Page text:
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Proceedings Paper

Measurement of nanoparticle size, suspension polydispersity, and stability using near-field optical trapping and light scattering (Conference Presentation)

Paper Abstract

Nanoparticles are becoming ubiquitous in applications including diagnostic assays, drug delivery and therapeutics. However, there remain challenges in the quality control of these products. Here we present methods for the orthogonal measurement of these parameters by tracking the motion of the nanoparticle in all three special dimensions as it interacts with an optical waveguide. These simultaneous measurements from a single particle basis address some of the gaps left by current measurement technologies such as nanoparticle tracking analysis, ζ-potential measurements, and absorption spectroscopy. As nanoparticles suspended in a microfluidic channel interact with the evanescent field of an optical waveguide, they experience forces and resulting motion in three dimensions: along the propagation axis of the waveguide (x-direction) they are propelled by the optical forces, parallel to the plane of the waveguide and perpendicular to the optical propagation axis (y-direction) they experience an optical gradient force generated from the waveguide mode profile which confines them in a harmonic potential well, and normal to the surface of the waveguide they experience an exponential downward optical force balanced by the surface interactions that confines the particle in an asymmetric well. Building on our Nanophotonic Force Microscopy technique, in this talk we will explain how to simultaneously use the motion in the y-direction to estimate the size of the particle, the comparative velocity in the x-direction to measure the polydispersity of a particle population, and the motion in the z-direction to measure the potential energy landscape of the interaction, providing insight into the colloidal stability.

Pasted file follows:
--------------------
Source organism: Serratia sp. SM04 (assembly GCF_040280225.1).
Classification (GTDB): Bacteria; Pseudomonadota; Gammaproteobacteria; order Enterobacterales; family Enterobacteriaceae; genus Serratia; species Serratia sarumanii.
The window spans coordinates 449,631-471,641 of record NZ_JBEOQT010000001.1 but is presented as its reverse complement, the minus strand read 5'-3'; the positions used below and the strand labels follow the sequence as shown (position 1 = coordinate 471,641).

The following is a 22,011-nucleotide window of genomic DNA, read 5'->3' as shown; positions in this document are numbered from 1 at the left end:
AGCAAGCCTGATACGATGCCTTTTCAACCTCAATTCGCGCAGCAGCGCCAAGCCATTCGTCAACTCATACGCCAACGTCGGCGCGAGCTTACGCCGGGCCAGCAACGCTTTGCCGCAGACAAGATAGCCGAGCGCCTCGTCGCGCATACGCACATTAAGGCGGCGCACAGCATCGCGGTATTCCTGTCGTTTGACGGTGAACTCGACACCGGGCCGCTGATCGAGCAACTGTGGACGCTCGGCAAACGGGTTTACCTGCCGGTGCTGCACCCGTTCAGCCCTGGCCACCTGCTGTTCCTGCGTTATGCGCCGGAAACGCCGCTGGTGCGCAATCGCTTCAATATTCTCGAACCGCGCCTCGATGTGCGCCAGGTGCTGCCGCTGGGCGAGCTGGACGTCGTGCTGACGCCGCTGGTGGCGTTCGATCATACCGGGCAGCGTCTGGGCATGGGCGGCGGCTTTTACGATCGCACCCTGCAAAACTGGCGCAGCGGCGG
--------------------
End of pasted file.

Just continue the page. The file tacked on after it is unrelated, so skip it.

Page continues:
Paper Details

Date Published: 24 April 2017
PDF: 1 pages
Proc. SPIE 10077, Nanoscale Imaging, Sensing, and Actuation for Biomedical Applications XIV, 100770O (24 April 2017); doi: 10.1117/12.2252138
Show Author Affiliations
Perry Schein, Cornell Univ. (United States)
Dakota O'Dell, Cornell Univ. (United States)
David Erickson, Cornell Univ. (United States)

Published in SPIE Proceedings Vol. 10077:
Nanoscale Imaging, Sensing, and Actuation for Biomedical Applications XIV
Alexander N. Cartwright; Dan V. Nicolau; Dror Fixler, Editor(s)

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